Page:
George Steinbrenner: The Ultimate Boss

The sports world is in mourning today, as iconic New York Yankees owner George Steinbrenner passed away early this morning at the age of 80. The extremely quotable, always-intense Steinbrenner set a remarkable precedent for sports owners, as he turned the position from a quiet spot behind closed doors into a pulpit that could turn you into a superstar. Think of Dallas Mavericks owner Mark Cuban or Dallas Cowboys head honcho Jerry Jones — neither of them would be possible without the dynamism, public awareness and occasional off-the-handle nuttiness of Steinbrenner.

Steinbrenner purchased the New York Yankees (who were a struggling franchise at the time) for $10 million in 1973 (staggering considering the estimated value of the team today is over $1 billion). He became known as much for his volatility as he did for his winning ways. The Yankees won the World Series seven times and were perennial contenders during his tenure as owner, but he also grabbed headlines for making strange trades, feuding openly with his own players, paying way over market value for top superstars and going through managers and general managers like they were disposable tissues (in a hilarious twist, he fired manager Billy Martin a total of five times over a 15 year period).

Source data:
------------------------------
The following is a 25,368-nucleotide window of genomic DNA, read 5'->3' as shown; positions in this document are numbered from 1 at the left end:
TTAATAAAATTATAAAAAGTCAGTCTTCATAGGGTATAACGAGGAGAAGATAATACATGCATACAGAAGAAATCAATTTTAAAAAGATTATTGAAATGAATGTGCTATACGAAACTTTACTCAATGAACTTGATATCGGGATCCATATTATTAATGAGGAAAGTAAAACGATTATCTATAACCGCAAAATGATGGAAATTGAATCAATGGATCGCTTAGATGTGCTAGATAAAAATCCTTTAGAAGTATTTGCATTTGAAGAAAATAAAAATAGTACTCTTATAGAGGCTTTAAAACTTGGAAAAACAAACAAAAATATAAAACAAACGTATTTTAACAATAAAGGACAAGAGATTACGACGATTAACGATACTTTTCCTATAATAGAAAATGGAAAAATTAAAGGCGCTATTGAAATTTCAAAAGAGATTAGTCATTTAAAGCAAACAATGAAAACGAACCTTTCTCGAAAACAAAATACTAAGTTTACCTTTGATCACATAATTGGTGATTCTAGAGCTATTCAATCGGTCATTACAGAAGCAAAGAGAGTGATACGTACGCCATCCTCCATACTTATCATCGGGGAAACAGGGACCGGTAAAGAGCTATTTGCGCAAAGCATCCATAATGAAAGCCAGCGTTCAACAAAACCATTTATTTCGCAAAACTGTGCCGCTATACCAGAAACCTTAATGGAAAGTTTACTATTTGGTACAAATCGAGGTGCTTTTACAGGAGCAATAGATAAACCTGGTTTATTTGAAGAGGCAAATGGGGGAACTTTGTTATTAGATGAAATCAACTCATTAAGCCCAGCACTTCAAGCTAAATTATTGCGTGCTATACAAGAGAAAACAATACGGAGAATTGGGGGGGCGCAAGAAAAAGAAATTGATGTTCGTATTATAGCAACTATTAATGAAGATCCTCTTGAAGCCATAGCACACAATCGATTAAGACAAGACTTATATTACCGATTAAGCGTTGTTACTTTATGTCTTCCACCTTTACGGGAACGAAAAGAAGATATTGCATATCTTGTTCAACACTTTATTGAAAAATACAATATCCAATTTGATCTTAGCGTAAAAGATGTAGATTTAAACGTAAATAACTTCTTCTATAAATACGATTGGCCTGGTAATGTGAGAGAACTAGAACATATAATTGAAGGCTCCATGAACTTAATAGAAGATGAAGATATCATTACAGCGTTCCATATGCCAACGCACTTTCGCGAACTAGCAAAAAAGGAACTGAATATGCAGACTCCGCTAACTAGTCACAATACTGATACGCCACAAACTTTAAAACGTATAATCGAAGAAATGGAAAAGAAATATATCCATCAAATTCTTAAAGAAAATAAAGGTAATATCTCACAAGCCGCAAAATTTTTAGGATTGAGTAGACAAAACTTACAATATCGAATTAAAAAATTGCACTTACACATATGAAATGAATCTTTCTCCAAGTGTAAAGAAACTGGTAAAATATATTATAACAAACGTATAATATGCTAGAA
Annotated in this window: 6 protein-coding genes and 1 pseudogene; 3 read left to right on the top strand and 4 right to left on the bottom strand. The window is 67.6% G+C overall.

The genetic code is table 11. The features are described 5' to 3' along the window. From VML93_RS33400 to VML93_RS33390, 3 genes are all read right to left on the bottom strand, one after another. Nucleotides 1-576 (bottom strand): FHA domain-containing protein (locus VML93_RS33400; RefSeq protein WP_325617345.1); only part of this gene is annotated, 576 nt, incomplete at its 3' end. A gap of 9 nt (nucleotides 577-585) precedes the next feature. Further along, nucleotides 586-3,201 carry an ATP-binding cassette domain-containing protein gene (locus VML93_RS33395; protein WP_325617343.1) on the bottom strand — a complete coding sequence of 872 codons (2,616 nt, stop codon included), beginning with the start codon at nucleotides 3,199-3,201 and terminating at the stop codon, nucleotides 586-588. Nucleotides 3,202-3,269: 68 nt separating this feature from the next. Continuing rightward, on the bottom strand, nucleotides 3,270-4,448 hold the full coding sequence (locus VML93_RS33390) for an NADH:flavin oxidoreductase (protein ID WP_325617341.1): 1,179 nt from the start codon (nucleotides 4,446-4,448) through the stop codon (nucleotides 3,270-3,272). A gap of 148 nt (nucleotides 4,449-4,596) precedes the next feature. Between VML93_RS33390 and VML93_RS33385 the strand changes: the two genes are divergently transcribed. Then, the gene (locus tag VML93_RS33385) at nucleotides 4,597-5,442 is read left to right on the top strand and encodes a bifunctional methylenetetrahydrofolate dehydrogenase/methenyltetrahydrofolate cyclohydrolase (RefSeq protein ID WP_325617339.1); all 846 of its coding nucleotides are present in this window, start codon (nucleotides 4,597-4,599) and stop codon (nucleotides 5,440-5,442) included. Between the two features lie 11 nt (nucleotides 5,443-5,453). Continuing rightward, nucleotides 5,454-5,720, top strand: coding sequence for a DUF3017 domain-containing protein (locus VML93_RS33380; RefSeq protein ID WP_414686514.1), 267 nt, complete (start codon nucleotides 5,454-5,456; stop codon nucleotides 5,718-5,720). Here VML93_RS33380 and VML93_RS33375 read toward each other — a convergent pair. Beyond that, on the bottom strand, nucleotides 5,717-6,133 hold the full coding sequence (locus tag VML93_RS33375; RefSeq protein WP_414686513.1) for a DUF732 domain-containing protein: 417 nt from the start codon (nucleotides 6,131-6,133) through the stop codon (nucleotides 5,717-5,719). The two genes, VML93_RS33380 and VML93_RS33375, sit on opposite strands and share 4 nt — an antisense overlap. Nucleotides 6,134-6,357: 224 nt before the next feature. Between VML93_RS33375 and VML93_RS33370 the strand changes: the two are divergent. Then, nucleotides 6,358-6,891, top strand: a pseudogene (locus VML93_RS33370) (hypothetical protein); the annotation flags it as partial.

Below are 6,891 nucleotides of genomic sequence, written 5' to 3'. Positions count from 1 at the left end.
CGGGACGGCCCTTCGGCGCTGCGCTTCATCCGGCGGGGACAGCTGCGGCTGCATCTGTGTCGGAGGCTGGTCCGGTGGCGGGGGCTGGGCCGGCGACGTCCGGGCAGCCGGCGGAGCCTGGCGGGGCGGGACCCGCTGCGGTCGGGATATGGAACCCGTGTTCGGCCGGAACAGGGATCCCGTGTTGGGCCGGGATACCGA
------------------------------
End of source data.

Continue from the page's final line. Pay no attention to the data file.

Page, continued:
But Steinbrenner was a business man first. He tapped into the lucrative licensing and apparel market with a handful of exclusive deals, became the first owner to sell his team’s broadcasting rights on cable (and then forming his own network when the deal went sour) and turned the Yankees into the second most valuable sports franchise in the world (just behind elite British soccer team Manchester United). Steinbrenner was one of the great bosses, equal parts benevolent ruler and scowling tyrant, so spin Slim Thug’s “Like a Boss” in his honor.

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